For many years, I’ve been interested in fasting as an asylum from excess and custom, but have only fasted once, after mulling it over for nearly a decade. I like to ease into things – adulthood, my pants, a grim acceptance that 2016 is an election year – and during my dog’s age of rumination, fortune brought me face to face with more action-oriented housemates, friends, and family who decided to voluntarily abstain from food. Witnessing someone fast (and trying not to disrupt their fast by eating French fries in front of them) is fascinating.
When I lived in Iowa, I had friends who occupied a farmhouse surrounded by corn and soy fields. Two of those friends, along with, I think, one other guy, decided to fast for a couple of days. The decision seemed to have been made while drinking heavily, and it was broadcast and marketed as a terrifying sortie into self-deprivation that they would face like true vaqueros who could lunge into battle with demonic temptations and the fleshly impulses that would cause other dudes to give up and eat peanut-butter crackers but not them! They said they were ready to be mentally perturbed and physically wracked, that their abstention would help them – they who were already finely tuned of intellect and beautifully composed with the creative drive and imagination to overcome base considerations – to reach a near-perfect state of awareness and probably a communion with the universe justly unavailable to the rank and file guys who just walked down the street like they were doing something. This is not verbatim, or even paraphrased because I am making it up ages after the fact, but the spirit, amigos, was thus.
So on the first day, they woke up and had, I believe, black coffee and water but no breakfast. Then they hung around the house and continued to talk about The Fast and how hard it was. It was really hard on them! It had been, like, 90 minutes. They were so hungry. They had heard one should get outside, so they went for a walk, but that was exhausting because the ground was uneven and what the hell, they were fasting! That means no food! There was nothing in their systems but last night’s dinner, no new fuel at all!
By 11:30, they felt grim and pissy but were producing more grandiose descriptions of their dispossession by the fruitful world of ham omelets and jam-on-toast. And the cowardly women who lived in the house, who were eating sandwiches and drinking coffee with dairy and sugar just had no idea of the wonders being revealed to those partaking of The Fast. But it felt really bad. One of them seemed to have strained his Achilles tendon. The other one was dangerously lightheaded, and if the third one was actually doing it and not just there for moral support then you know going without food was really dredging up some old issues and frankly, this all just seemed like the kind of dicey nonsense charlatans and oppressive religious institutions required of the non-thinking masses. They huddled up and decided. The Fast had to end. So they headed out to get cheeseburgers by about 1 p.m.
And thus The Fast, all four hours of it, was over. And in the end they just had a light breakfast, no elevensies, and a late lunch. But they continued to talk about The Fast and its horrors for many moons after that late (and not even that late) lunch.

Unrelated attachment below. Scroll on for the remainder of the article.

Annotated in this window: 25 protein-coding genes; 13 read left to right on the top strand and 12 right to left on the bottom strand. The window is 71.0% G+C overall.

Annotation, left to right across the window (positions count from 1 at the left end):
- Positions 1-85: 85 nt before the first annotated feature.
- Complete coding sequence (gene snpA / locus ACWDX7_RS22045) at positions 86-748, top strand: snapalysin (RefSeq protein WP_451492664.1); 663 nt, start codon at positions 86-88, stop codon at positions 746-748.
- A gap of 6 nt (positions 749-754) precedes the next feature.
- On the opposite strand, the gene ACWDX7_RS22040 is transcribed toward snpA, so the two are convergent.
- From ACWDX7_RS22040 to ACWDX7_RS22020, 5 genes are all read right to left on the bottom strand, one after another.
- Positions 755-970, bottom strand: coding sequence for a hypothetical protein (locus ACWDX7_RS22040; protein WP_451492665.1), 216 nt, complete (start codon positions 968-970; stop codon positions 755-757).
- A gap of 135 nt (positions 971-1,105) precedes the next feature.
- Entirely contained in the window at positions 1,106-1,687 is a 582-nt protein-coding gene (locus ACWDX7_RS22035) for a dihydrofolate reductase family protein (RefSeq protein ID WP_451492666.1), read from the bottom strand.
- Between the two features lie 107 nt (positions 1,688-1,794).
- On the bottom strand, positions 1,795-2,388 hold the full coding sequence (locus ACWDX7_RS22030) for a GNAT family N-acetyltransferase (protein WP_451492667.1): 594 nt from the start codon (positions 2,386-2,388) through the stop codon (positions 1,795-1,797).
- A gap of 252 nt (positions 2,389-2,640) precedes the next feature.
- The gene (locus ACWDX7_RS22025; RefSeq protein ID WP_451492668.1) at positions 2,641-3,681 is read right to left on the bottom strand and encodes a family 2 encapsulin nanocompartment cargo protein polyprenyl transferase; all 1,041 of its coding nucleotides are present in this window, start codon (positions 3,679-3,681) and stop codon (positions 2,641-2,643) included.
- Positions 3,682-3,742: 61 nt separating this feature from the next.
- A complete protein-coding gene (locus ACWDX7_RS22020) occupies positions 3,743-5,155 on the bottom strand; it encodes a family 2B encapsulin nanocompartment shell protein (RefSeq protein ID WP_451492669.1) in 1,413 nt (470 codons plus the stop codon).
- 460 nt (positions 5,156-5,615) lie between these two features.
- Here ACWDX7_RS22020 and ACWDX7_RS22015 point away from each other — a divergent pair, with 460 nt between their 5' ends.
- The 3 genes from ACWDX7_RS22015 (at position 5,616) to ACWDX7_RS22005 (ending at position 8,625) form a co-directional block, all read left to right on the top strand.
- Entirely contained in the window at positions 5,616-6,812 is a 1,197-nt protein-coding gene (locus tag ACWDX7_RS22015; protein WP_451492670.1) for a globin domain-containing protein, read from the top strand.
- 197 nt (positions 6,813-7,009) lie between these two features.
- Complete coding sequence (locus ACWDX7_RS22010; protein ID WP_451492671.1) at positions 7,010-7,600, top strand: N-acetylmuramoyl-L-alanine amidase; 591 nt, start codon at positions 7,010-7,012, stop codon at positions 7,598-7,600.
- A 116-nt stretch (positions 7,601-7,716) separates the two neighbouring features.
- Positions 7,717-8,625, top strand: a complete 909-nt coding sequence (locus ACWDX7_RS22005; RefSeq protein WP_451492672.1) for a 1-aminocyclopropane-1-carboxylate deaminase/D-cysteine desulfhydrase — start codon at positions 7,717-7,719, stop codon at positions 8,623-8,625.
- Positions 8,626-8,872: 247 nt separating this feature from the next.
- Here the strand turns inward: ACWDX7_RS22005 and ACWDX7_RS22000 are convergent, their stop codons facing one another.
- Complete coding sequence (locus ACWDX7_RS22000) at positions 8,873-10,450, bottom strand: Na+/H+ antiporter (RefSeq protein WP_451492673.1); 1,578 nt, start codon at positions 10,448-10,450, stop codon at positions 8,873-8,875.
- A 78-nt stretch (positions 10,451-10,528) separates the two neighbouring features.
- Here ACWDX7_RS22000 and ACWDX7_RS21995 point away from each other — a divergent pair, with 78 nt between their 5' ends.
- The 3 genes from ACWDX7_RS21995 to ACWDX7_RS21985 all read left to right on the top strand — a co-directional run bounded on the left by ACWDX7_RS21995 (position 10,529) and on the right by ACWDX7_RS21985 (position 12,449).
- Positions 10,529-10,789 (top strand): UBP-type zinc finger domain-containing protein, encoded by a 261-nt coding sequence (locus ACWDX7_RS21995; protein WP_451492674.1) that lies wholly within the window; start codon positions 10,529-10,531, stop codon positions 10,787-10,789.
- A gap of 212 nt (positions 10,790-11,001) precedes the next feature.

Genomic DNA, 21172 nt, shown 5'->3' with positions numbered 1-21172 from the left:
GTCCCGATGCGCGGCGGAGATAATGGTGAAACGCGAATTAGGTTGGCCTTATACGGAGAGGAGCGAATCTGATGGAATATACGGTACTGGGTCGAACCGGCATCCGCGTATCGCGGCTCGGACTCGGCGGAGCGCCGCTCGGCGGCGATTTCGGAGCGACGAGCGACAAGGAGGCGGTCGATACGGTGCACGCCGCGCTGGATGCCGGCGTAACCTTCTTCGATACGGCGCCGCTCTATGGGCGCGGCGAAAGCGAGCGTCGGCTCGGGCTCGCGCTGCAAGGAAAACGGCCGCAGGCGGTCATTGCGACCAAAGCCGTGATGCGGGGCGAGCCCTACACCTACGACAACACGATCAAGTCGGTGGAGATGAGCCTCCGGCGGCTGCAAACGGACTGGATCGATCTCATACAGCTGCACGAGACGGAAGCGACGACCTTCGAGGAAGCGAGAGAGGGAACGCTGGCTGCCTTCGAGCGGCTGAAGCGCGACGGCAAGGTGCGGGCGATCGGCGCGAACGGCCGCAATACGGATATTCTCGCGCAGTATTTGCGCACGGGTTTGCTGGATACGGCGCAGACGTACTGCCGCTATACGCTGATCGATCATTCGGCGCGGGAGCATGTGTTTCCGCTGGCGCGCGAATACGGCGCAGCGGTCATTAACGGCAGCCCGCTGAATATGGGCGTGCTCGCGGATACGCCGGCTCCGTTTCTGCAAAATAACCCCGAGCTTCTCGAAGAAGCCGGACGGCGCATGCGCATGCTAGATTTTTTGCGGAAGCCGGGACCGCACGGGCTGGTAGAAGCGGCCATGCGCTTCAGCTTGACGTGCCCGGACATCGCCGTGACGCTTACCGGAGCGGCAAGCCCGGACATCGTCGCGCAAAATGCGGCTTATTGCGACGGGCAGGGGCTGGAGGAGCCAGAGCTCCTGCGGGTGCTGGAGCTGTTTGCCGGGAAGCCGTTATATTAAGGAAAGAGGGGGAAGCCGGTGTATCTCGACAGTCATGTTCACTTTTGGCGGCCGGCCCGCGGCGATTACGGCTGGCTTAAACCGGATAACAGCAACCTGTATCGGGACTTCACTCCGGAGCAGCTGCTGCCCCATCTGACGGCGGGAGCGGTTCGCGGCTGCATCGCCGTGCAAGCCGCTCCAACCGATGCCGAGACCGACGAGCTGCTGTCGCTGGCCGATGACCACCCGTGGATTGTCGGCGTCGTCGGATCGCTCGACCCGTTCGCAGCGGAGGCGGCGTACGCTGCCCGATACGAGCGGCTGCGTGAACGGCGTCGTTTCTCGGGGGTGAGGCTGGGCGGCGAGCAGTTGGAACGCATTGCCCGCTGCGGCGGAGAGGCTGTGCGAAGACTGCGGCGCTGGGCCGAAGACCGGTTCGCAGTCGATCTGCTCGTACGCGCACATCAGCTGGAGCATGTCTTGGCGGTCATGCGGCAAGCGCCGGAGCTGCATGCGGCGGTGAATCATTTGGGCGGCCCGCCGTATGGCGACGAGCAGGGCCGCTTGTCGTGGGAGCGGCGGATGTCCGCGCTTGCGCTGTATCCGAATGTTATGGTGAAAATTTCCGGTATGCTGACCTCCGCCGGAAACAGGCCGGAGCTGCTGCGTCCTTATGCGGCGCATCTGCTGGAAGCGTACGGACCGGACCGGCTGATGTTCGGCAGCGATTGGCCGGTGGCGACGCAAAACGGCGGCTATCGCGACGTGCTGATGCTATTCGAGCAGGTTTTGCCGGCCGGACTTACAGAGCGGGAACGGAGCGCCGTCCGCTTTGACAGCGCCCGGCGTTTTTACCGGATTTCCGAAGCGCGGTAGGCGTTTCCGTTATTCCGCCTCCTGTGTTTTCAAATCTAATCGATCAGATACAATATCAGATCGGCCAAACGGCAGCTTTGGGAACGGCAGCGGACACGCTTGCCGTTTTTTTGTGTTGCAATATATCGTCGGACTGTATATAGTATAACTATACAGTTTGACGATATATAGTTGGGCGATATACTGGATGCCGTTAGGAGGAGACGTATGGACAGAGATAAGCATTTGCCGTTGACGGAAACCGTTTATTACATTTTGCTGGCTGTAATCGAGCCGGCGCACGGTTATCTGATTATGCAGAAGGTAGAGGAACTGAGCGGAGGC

By contrast, when I lived in Vermont, my housemate was a multi-talented (that’s not the contrast; the dudes were also and continue to be talented) in-some-ways hardass (like she could breezily run up a mountain after not having run for months and months) who undertook a fast that I found kind of terrifying. Hers was a juice fast, and she only drank vegetable juices for a number of days. Our life in Vermont was a weird life, because we were both staff members at an artists’ and writers’ colony and so we lived pretty communally with an ever-changing roster of residents who were fully-fledged adults but who tended, upon recognizing that their only responsibility as a colony resident for a month was to focus on writing or making art, to try to return to an infantile state of dependency on others, except with adult appetites. Imagine living the first month of college over and over again, like it’s Groundhog Day but Bill Murray is not there and everyone really wants to talk about polyamory.
This fast, unlike The Iowa Fast, really did seem like a vision quest. She didn’t stray from the juice mandate or really talk about how hard it was, but she quietly gained a level of self-awareness, other-awareness, and clarity of thought that if pervasive would render every sitcom plot irrelevant and un-makeable and every unhealthy intimate relationship untenable and over within three days.
It was that fast that made me want to do one. Around the same time, however, another friend in Vermont, who had previously lived in Colorado and would regale one casually (if that is not an oxymoron) with tales of people giving themselves red wine enemas in the Rockies and, more to the point, detailed descriptions of an ex-girlfriend’s cleanses which chilled my blood.
Apparently, she had struggled with eating disorders and had found a New Age mantle with which to cloak them, avoiding the whole “the only way out is through” thing with a more Americanized “let’s spin this shit!” In what I understood as a grab bag of spiritual impulses mixed with some very serious control issues, this person would go on long fasts followed by a clay detox, in which she swallowed edible clay that would then make its way through her system, yanking any toxins it passed into it and finally exiting into an empty clawfoot bath tub in the back yard in a very long tube of black gunk and clay-colored terror. Which she then inspected with satisfaction. I can’t see myself eating clay, but I hate to say that I would probably be fascinated by the colorways of the byproduct.